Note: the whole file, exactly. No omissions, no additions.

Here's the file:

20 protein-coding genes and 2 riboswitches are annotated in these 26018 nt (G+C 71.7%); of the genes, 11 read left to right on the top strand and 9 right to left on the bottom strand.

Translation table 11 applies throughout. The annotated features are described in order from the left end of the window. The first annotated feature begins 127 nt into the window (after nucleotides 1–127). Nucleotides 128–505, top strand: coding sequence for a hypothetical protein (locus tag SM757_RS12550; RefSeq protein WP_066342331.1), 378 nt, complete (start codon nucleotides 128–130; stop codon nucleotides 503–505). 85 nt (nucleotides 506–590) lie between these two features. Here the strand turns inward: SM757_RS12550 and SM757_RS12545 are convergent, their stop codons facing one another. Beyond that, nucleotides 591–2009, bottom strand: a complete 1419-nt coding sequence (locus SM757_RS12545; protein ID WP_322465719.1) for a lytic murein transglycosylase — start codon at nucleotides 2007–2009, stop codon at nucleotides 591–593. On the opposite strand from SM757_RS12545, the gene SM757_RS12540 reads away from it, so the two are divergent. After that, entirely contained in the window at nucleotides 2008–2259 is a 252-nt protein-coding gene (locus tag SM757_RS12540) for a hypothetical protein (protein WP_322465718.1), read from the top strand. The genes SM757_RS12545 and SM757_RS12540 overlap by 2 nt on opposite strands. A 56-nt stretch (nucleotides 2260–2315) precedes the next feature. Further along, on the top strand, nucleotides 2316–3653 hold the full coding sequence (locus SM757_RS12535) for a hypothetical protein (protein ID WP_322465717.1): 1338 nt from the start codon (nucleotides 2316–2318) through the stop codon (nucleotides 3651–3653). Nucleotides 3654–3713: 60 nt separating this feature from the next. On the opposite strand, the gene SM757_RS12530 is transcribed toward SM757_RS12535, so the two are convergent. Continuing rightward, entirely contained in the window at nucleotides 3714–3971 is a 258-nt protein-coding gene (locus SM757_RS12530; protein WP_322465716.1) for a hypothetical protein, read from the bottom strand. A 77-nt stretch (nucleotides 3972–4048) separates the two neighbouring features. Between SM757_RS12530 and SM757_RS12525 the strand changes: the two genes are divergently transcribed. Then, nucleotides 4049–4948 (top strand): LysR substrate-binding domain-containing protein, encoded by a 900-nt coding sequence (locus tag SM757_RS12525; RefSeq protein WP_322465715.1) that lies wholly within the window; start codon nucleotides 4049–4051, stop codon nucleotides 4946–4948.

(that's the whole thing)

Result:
20 protein-coding genes and 2 riboswitches are annotated in these 26018 nt (G+C 71.7%); of the genes, 11 read left to right on the top strand and 9 right to left on the bottom strand.

Translation table 11 applies throughout. The annotated features are described in order from the left end of the window. The first annotated feature begins 127 nt into the window (after nucleotides 1–127). Nucleotides 128–505, top strand: coding sequence for a hypothetical protein (locus tag SM757_RS12550; RefSeq protein WP_066342331.1), 378 nt, complete (start codon nucleotides 128–130; stop codon nucleotides 503–505). 85 nt (nucleotides 506–590) lie between these two features. Here the strand turns inward: SM757_RS12550 and SM757_RS12545 are convergent, their stop codons facing one another. Beyond that, nucleotides 591–2009, bottom strand: a complete 1419-nt coding sequence (locus SM757_RS12545; protein ID WP_322465719.1) for a lytic murein transglycosylase — start codon at nucleotides 2007–2009, stop codon at nucleotides 591–593. On the opposite strand from SM757_RS12545, the gene SM757_RS12540 reads away from it, so the two are divergent. After that, entirely contained in the window at nucleotides 2008–2259 is a 252-nt protein-coding gene (locus tag SM757_RS12540) for a hypothetical protein (protein WP_322465718.1), read from the top strand. The genes SM757_RS12545 and SM757_RS12540 overlap by 2 nt on opposite strands. A 56-nt stretch (nucleotides 2260–2315) precedes the next feature. Further along, on the top strand, nucleotides 2316–3653 hold the full coding sequence (locus SM757_RS12535) for a hypothetical protein (protein ID WP_322465717.1): 1338 nt from the start codon (nucleotides 2316–2318) through the stop codon (nucleotides 3651–3653). Nucleotides 3654–3713: 60 nt separating this feature from the next. On the opposite strand, the gene SM757_RS12530 is transcribed toward SM757_RS12535, so the two are convergent. Continuing rightward, entirely contained in the window at nucleotides 3714–3971 is a 258-nt protein-coding gene (locus SM757_RS12530; protein WP_322465716.1) for a hypothetical protein, read from the bottom strand. A 77-nt stretch (nucleotides 3972–4048) separates the two neighbouring features. Between SM757_RS12530 and SM757_RS12525 the strand changes: the two genes are divergently transcribed. Then, nucleotides 4049–4948 (top strand): LysR substrate-binding domain-containing protein, encoded by a 900-nt coding sequence (locus tag SM757_RS12525; RefSeq protein WP_322465715.1) that lies wholly within the window; start codon nucleotides 4049–4051, stop codon nucleotides 4946–4948.